He convinced the team that this is the next cold case to work on. 

 

Sounds good. 

Like Reblog Comment
show activity (+)
review 2017-09-01 21:08
THE GREEN MILE Review
The Green Mile - Stephen King,Mark Geyer
A change of scenery from Stephen King's usual territory of Maine usually makes for some of the author's most arresting and impressive fiction (see Duma KeyThe Shining, and The Stand). King is an author who seems to thrive on challenge, and setting some stories' locales outside his comfort zone typically yields successful results. The Green Mile, a historical fiction novel set in the Deep South during the Depression, attests to this. 

Going into this read, I could not entirely remember if I'd ever finished The Green Mile in the first place. I recall starting it in tenth grade, and reading the initial chapters over downtime during driver's education. But I really don't think I finished it . . . and why, I'm not sure. Sure, I've seen the movie adaptation tons of times; therefore, I was familiar with the story's ending. Yet that didn't rob this 1996 novel of its quiet, meditative power.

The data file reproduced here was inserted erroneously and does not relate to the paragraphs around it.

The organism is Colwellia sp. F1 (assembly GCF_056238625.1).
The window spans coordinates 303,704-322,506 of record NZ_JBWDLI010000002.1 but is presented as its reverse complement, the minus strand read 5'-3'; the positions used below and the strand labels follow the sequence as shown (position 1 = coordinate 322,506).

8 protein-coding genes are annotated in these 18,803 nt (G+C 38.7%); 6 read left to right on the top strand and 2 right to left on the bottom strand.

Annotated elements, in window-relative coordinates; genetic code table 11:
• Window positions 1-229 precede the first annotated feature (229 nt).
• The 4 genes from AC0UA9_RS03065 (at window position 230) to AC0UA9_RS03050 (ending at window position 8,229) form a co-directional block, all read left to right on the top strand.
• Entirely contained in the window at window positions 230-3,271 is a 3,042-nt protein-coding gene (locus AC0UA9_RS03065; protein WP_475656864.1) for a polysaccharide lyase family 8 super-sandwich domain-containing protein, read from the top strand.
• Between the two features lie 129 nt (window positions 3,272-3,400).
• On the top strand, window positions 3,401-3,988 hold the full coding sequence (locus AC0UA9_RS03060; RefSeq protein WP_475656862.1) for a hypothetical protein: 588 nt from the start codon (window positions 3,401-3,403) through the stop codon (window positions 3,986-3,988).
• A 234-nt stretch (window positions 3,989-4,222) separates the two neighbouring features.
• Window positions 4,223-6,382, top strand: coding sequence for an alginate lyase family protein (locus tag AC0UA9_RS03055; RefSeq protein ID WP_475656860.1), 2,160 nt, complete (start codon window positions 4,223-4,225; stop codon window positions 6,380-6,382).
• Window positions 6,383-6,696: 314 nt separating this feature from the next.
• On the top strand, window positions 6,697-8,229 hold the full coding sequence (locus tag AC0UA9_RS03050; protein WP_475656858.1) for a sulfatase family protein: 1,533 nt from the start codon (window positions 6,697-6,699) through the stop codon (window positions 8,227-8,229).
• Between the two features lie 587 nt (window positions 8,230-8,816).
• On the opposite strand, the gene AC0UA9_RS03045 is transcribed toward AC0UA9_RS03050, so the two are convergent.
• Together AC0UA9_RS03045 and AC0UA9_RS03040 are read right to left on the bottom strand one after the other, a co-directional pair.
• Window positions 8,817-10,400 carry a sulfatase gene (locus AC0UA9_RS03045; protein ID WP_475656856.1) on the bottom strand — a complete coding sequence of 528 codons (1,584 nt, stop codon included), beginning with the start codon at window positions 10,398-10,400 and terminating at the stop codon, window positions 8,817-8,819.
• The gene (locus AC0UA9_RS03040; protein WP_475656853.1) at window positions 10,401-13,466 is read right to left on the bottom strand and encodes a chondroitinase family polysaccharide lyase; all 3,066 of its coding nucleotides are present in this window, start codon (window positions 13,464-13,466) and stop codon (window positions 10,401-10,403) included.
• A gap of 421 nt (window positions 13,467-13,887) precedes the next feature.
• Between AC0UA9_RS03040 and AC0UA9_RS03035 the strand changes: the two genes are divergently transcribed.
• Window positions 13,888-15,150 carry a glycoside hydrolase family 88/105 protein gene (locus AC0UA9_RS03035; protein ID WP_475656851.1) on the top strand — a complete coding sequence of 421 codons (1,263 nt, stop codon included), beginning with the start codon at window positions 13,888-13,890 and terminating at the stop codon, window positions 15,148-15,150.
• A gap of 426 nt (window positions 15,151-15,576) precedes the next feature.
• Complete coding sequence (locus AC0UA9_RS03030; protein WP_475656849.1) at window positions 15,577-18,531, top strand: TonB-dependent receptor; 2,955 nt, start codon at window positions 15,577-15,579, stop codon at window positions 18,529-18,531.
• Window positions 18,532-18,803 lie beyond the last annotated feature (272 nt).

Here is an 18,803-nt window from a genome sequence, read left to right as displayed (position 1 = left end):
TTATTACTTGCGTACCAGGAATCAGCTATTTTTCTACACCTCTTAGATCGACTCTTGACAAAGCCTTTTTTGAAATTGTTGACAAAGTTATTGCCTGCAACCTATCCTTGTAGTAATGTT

After the flabby and exhausting Insomnia and Rose Madder, this was a breath of fresh air. Since The Green Mile was originally published in serial form (a fact I know every single one of you already know, but I feel obligated to say it anyhow), one can tell King really worked hard to cut off the fat and stick to the good stuff. There isn't a word out of place here: no needless plot lines or wasted dialogue. Everything introduced to the reader is here for a reason. This story has a killer beginning and only gets better, eventually winding down with one of the most heart-wrenching and rewarding endings my favorite author has written to date. 

In short, this work is a marvel. On display is some of the most muscular character work King has managed; not to mention the masterful use of setting. Over every page looms a sense of doom and sorrow; around every corner are hauntings from the past felt by real people, these characters who seem to almost leap off the page. 

I'm not totally sure if this is in my top 5, but it might be. It just might be. 

King Connections:

None, say thankya.

Favorite Quote:

"Time takes it all, whether you want it or not. Time takes it all, time bears it away, and in the end there is only darkness. Sometimes we find others in that darkness, and sometimes we lose them there again.”

Up Next:

Tomorrow (9/1) is the start of Halloween Bingo! I'll be reading Desperation for my American Horror Story square.
 

 

More posts
Your Dashboard view:
Need help?